1. [5]
                            onyxleopard
                            Link Parent
                            It’s not much different except that Google is doing it all automatically, not manually. And what do you do when bad actors effectively DDOS your reporting system with spurious claims? I’m not...

                            I don't understand how this would be any more "policing the web" than Google punishing certain websites for gaming their algorithm in various ways.

                            It’s not much different except that Google is doing it all automatically, not manually.

                            People would be reporting web sites for violating your terms of service.

                            And what do you do when bad actors effectively DDOS your reporting system with spurious claims?

                            This is all really quite sensible.

                            I’m not arguing it’s not sensible. I’m saying it’s not feasible.

                            1. [4]
                              bloup
                              (edited )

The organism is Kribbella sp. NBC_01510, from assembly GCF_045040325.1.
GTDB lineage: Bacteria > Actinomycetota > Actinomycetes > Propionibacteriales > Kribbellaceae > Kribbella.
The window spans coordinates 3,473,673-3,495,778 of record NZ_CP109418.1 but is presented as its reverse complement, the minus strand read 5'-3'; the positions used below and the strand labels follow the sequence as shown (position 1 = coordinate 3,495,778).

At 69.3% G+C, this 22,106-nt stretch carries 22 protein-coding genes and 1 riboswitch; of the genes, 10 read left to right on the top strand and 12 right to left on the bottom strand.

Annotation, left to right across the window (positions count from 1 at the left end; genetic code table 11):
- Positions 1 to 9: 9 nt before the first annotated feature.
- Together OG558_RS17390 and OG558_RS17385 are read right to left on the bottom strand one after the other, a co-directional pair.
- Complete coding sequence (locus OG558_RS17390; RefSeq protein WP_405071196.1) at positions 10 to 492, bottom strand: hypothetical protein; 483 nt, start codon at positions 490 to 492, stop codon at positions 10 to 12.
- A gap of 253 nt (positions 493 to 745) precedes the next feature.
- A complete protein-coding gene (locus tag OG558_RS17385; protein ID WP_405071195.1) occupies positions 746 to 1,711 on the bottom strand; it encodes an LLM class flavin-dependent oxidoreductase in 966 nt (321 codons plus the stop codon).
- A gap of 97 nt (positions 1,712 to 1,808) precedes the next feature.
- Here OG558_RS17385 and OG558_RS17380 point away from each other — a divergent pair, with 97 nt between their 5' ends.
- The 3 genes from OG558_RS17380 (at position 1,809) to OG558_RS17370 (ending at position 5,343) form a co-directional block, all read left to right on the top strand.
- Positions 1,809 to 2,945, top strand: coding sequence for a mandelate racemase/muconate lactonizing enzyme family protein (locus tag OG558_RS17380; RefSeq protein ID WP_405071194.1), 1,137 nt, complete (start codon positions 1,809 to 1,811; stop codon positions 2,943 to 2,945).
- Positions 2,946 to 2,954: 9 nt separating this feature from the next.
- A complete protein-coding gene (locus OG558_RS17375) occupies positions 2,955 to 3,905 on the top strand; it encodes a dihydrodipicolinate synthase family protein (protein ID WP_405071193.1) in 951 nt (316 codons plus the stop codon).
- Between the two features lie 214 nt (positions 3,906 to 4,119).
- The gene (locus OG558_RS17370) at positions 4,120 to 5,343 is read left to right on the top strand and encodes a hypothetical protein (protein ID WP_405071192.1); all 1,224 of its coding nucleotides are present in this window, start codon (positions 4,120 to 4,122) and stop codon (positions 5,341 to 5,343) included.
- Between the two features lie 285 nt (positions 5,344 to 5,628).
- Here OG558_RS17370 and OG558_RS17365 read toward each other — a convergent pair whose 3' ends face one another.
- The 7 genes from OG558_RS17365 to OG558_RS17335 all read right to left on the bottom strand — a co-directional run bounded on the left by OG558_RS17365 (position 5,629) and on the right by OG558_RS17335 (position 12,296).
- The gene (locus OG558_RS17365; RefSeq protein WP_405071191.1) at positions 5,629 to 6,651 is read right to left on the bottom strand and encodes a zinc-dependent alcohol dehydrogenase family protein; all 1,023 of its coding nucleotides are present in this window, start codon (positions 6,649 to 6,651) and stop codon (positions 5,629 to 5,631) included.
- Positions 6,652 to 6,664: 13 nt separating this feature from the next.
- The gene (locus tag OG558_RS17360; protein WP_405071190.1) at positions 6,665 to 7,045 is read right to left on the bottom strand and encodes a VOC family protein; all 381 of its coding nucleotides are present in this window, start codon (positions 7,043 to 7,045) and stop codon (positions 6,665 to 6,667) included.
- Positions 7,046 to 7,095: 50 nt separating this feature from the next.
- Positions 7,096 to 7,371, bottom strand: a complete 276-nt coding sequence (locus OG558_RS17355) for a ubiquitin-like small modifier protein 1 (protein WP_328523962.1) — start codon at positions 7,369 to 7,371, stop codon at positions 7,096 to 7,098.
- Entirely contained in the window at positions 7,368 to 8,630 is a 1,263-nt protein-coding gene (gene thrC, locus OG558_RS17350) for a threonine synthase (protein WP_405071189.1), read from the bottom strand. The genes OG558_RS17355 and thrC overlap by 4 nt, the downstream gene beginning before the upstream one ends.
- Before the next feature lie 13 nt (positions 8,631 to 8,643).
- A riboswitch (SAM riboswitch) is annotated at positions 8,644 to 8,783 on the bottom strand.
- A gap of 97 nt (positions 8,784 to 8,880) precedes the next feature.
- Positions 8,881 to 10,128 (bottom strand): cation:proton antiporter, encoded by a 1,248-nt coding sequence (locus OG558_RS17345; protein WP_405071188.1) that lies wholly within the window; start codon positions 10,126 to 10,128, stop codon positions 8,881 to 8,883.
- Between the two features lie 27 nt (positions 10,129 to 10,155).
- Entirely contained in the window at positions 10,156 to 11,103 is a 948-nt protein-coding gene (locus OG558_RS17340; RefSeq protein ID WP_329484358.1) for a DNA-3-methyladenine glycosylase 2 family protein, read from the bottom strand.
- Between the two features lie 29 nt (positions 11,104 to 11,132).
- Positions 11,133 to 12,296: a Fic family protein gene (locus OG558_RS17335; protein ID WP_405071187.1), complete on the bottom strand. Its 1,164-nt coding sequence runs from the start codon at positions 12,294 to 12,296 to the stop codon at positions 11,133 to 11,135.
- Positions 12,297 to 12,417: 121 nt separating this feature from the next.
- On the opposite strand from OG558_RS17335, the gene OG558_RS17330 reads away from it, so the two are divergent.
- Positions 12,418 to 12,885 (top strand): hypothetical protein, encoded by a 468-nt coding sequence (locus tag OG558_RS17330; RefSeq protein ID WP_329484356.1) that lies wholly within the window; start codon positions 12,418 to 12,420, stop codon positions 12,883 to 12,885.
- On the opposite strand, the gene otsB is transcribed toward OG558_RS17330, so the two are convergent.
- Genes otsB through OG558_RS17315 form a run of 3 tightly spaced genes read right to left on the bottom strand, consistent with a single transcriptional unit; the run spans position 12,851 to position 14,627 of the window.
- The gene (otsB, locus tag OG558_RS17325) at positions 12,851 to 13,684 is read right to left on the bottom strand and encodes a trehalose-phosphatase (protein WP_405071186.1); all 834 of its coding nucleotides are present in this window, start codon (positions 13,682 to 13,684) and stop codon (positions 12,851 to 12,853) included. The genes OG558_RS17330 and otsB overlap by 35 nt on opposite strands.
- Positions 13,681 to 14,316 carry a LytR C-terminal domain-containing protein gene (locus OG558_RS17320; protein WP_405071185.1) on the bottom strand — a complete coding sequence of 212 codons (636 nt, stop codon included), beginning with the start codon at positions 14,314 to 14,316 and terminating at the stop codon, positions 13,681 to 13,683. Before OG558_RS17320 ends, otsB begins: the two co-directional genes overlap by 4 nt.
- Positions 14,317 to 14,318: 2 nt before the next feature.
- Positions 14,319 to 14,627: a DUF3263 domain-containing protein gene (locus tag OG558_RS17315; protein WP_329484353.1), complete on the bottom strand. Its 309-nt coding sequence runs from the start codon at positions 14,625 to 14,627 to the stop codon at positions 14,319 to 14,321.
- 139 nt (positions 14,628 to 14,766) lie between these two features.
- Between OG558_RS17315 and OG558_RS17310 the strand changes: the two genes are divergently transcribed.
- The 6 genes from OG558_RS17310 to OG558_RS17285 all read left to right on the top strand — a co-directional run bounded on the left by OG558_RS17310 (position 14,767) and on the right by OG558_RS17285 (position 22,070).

Link Parent
                              you ignore them. And "feasible" and "sensible" mean almost the same exact thing. By your logic, internet journalism is a giant contradiction since anyone with a botnet (like people who don't want...

                              what do you do when bad actors effectively DDOS your reporting system with spurious claims?

                              you ignore them.

                              And "feasible" and "sensible" mean almost the same exact thing.

                              By your logic, internet journalism is a giant contradiction since anyone with a botnet (like people who don't want the truth to get out) can literally DDoS your website.

                              Also, I don't really understand why this organization couldn't just automate processes too, just like Google is. Like seriously, how did we get to a point where this theoretical organization is so successful that literal states are devoting resources to hassling it and influencing what it does, but also somehow does not have the resources to develop its own automated tools?

                              1. [3]
                                onyxleopard
                                (edited )
                                Link Parent
                                How do you determine which to ignore? Absolutely not! Feasibility has to do with the realities of how difficult something is. Sensibility has to do with whether something makes sense. There are...

                                you ignore them.

                                How do you determine which to ignore?